US military spending fell by 6.5 per cent* as part of ongoing budget deficit reduction measures; spending has now fallen by 20 per cent since its peak in 2010. However, current US military spending is still 45 per cent higher than in 2001, just before the 11 September terrorist attacks on the USA.
The next three highest spenders—China, Russia and Saudi Arabia—have all substantially increased their military expenditures, with Saudi Arabia’s increase of 17 per cent making it the largest increase of any of the top 15 spenders worldwide.
‘While total world military spending is mostly unchanged, some regions, such as the Middle East and much of Africa, are continuing to see rapid build-ups that are placing an increasingly high burden on many economies’, said Dr Sam Perlo-Freeman, Head of SIPRI’s Military Expenditure project. ‘These increases partly reflect worsening security situations, but in many cases they are also the product of corruption, vested interests and autocratic governance.’
Ukraine crisis impacts spending in eastern part of Europe
The conflict in Ukraine is prompting many European countries near Russia, in Central Europe, the Baltics and the Nordic countries, to increase military spending, often revising previous plans and reversing falling trends. However, there is less sign of a similar trend in the rest of Western Europe, despite the North Atlantic Treaty Organization (NATO) asking its member states to spend 2 per cent of GDP on military spending. The five biggest spenders in Western Europe—France, the United Kingdom, Germany, Italy and Spain—have all budgeted for further cuts, albeit mostly small, in 2015. However, Germany has announced the intention to increase spending in the medium term.
Ukraine increased spending by over 20 per cent in 2014 and plans to more than double spending on the armed forces in 2015. Russia is also budgeting for increased spending in 2015, but this was planned before the Ukraine conflict. In fact, the original Russian military budget for 2015 has been reduced by 5 per cent due to decreased revenues from the fall in oil prices in late 2014. Still, the revised budget is a significant increase on spending in 2014.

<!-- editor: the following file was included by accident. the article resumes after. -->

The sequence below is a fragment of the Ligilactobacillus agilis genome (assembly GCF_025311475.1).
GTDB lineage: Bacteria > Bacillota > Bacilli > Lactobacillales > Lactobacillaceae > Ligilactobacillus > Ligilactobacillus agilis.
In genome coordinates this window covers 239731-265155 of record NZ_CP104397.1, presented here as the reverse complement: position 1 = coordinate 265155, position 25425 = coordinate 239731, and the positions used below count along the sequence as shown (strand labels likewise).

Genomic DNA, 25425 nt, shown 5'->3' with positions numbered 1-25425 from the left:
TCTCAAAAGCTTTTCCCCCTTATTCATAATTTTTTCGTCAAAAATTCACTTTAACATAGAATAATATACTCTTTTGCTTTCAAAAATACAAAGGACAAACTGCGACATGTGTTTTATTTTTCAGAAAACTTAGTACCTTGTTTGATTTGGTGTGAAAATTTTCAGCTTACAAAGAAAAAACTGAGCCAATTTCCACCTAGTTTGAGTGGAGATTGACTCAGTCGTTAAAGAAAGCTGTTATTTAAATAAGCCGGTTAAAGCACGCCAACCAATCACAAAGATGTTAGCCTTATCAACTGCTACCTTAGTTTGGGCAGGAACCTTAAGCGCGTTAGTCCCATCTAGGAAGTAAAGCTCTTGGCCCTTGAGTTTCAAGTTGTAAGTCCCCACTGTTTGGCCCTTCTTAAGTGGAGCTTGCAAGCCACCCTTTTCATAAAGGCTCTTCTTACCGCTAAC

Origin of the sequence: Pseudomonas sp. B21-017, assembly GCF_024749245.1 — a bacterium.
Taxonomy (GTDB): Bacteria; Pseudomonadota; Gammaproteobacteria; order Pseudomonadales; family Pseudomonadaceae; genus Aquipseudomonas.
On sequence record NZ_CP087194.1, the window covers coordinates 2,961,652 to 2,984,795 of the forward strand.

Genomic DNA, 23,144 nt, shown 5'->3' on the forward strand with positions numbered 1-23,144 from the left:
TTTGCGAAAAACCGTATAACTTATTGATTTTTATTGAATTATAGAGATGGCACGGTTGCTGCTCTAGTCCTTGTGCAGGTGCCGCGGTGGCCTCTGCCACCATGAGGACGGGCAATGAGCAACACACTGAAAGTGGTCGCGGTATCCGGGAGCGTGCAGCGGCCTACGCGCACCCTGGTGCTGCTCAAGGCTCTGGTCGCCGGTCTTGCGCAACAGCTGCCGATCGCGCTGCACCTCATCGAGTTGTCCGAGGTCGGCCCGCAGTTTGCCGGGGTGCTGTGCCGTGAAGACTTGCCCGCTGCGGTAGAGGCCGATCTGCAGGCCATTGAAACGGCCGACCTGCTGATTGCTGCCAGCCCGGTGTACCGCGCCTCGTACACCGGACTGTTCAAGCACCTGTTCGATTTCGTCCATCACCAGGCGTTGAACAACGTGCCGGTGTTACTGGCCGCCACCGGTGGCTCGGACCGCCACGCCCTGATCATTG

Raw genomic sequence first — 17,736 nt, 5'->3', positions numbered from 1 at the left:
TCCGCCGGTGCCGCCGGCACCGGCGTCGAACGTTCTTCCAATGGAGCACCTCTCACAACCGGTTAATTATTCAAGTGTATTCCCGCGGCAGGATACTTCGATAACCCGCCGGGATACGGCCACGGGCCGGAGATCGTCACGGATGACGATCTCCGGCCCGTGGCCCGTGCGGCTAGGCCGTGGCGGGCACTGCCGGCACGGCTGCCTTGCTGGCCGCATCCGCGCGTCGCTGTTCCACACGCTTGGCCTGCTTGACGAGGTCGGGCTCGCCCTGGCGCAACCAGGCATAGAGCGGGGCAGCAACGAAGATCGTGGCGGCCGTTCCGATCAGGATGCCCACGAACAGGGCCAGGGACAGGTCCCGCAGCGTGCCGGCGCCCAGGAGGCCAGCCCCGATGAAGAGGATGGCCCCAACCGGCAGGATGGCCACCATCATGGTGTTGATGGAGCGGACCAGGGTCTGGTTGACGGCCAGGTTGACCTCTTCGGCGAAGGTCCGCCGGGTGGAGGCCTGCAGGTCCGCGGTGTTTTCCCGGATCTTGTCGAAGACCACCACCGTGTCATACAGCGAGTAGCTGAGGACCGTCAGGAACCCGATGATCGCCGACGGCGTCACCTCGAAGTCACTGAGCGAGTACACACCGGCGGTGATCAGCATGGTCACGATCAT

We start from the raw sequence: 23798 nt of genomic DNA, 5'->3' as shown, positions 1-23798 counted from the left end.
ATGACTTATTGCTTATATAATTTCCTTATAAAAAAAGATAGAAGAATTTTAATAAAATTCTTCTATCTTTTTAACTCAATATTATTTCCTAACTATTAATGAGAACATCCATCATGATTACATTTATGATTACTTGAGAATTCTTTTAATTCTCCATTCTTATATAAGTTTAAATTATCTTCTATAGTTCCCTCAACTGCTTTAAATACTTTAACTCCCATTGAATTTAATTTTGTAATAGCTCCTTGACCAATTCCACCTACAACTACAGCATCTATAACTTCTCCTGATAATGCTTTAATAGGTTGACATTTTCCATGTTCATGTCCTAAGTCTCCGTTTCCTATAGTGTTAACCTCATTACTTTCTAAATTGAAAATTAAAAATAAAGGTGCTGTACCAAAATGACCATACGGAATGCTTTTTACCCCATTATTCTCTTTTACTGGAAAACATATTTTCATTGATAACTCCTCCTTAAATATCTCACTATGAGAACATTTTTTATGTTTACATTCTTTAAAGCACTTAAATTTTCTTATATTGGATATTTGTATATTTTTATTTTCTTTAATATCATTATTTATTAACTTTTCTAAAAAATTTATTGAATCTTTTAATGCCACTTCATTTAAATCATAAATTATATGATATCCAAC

‘The Ukraine crisis has fundamentally altered the security situation in Europe, but so far the impact on military spending is mostly apparent in countries bordering Russia. Elsewhere, austerity remains the main driver of downward spending trends’, said Dr Perlo-Freeman.
China’s increase leads Asian trend
Military expenditure in Asia and Oceania rose by 5 per cent in 2014, reaching $439 billion. The increase is mostly accounted for by a 9.7 per cent increase by China, which spent an estimated $216 billion. Among the other major spenders, Australia increased its spending by 6.7 per cent, with smaller increases by South Korea and India of 2.3 and 1.8 per cent, respectively, while Japan’s spending remained steady. Viet Nam, which has had tensions with China over territorial disputes in the South China Sea, increased its spending by 9.6 per cent. Conversely, Indonesia, a fellow South China Sea-littoral state, broke its trend of several years of increases with a 10 per cent cut in 2014.
Other notable developments
- In Latin America, Brazil’s spending fell slightly due to economic difficulties, while crisis-hit Venezuela had the largest fall in the region of 34 per cent. Meanwhile, Mexico increased its spending by 11 per cent due to the ongoing war with drug cartels.
- The economic burden of military spending has increased in some regions, with the number of countries spending more than 4 per cent of their GDP on the military increasing from 15 to 20 in 2014. Only three of these countries have functioning democratic systems of government.
- Military spending in Africa increased by 5.9 per cent, with the top two spenders Algeria and Angola, both major oil producers, increasing their spending by 12 and 6.7 per cent, respectively.
- It is unclear what impact the sharp fall in the price of oil in late 2014 may have on the large rises in military spending that have taken place in many oil producing countries in the Middle East, parts of Africa and Asia, and Russia among others. While some producers, such as Saudi Arabia, have built up large financial reserves that will enable them to withstand lower prices for some time, others may be more affected, and indeed Russia has already cut its military spending plans for 2015 as a result.
*All percentage increases and decreases are expressed in real terms (constant 2011 prices).
SIPRI monitors developments in military expenditure worldwide and maintains the most comprehensive, consistent and extensive data source available on military expenditure. Military expenditure refers to all government spending on current military forces and activities, including salaries and benefits, operational expenses, arms and equipment purchases, military construction, research and development, and central administration, command and support. SIPRI therefore discourages the use of terms such as ‘arms spending’ when referring to military expenditure, as spending on armaments is usually only a minority of the total.
This is the third and final major data launch prior to the release of SIPRI's world nuclear forces figures and the major findings of SIPRI Yearbook 2015 on 15 June 2015.